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Open Access Case report

Acute fibrinous and organizing pneumonia associated with influenza A/H1N1 pneumonia after lung transplantation

Claudia Otto1, Daniela Huzly2, Lars Kemna3, Annegret Hüttel4, Christoph Benk5, Siegbert Rieg6, Till Ploenes7, Martin Werner1 and Gian Kayser1*

Author Affiliations

1 Institute of Pathology, University Medical Center Freiburg, Breisacher Strasse 115a, Freiburg, D-79106, Germany

2 Department of Virology, University Medical Center Freiburg, Hermann-Herder Strasse 11, Freiburg, D-79104, Germany

3 Department of Radiology, University Medical Center Freiburg, Hugstetter Strasse 55, Freiburg, D-79106, Germany

4 Department of Pneumology, University Medical Center Freiburg, Hugstetter Strasse 55, Freiburg, D-79106, Germany

5 Department of Cardiovascular Surgery, University Medical Center Freiburg, Hugstetter Strasse 55, Freiburg, D-79106, Germany

6 Department of Thoracic Surgery, University Medical Center Freiburg, Hugstetter Strasse 55, Freiburg, D-79106, Germany

7 Department of Internal Medicine, University Medical Center Freiburg, Hugstetter Strasse 55, Freiburg, D-79106, Germany

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BMC Pulmonary Medicine 2013, 13:30  doi:10.1186/1471-2466-13-30

Published: 19 May 2013

Abstract

Background

Immunocompromised patients, particularly after lung transplantation, are at high risk to develop atypical forms of pulmonary infections including influenza A/H1N1. Acute Fibrinous and Organizing Pneumonia (AFOP) is a special histological pattern in acute respiratory failure with high mortality.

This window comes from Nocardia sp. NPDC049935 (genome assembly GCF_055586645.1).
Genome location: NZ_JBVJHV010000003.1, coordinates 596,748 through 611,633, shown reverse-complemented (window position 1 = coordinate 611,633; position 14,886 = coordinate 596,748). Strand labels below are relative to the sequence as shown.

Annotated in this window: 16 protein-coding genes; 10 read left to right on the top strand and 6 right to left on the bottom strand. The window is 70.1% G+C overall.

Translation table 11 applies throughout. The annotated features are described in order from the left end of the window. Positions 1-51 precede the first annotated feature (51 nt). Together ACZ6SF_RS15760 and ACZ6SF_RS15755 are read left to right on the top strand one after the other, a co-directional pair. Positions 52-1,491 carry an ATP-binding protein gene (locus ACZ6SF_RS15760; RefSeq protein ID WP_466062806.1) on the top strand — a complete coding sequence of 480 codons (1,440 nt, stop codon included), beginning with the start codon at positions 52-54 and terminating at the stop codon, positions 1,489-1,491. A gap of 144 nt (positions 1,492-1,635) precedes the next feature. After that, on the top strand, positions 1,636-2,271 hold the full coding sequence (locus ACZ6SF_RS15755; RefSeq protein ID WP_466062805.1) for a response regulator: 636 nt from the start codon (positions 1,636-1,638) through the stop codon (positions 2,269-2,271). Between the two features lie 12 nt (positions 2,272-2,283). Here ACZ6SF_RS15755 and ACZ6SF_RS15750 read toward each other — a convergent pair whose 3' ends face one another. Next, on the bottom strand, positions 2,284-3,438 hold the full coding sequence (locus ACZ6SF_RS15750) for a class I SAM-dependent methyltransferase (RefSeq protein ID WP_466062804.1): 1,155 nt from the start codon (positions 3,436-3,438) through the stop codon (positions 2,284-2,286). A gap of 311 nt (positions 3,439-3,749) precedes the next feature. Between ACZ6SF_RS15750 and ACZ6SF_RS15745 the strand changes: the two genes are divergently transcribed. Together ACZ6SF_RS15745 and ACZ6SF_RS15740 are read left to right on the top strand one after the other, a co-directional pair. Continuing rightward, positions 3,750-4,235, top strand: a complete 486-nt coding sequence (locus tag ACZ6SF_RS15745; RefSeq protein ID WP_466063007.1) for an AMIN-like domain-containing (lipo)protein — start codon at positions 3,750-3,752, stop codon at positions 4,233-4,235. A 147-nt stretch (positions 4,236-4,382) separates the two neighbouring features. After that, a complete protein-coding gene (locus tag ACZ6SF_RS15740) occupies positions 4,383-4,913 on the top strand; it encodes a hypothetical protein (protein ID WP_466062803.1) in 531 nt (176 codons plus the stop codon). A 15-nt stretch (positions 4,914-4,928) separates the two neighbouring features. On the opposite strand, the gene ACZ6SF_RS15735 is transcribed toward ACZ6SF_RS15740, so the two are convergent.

Case presentation

We describe a 66-year-old woman with double lung transplantation in August 2009 due to end stage pulmonary fibrosis. After prolonged weaning and subsequent promising course, she developed atypical pneumonia with diffuse pulmonary infiltrates in both lungs in January 2010. Infection with influenza A/H1N1 virus was verified. The patient rapidly suffered from respiratory insufficiency and died eight days after this diagnosis. The post-mortem revealed especially in the lower parts of the lungs the classical histological pattern of pure AFOP. Molecular analyses of lung tissue were positive for influenza A/H1N1.

Conclusion

To our knowledge we present the first case of AFOP triggered by viral infection, here proven to be influenza virus A/H1N1. Thus, also in the setting of viral infection the highly deadly differential diagnosis of AFOP must be considered.

Keywords:
AFOP; Influenza A/H1N1; Acute lung failure; Lung transplantation; Viral infection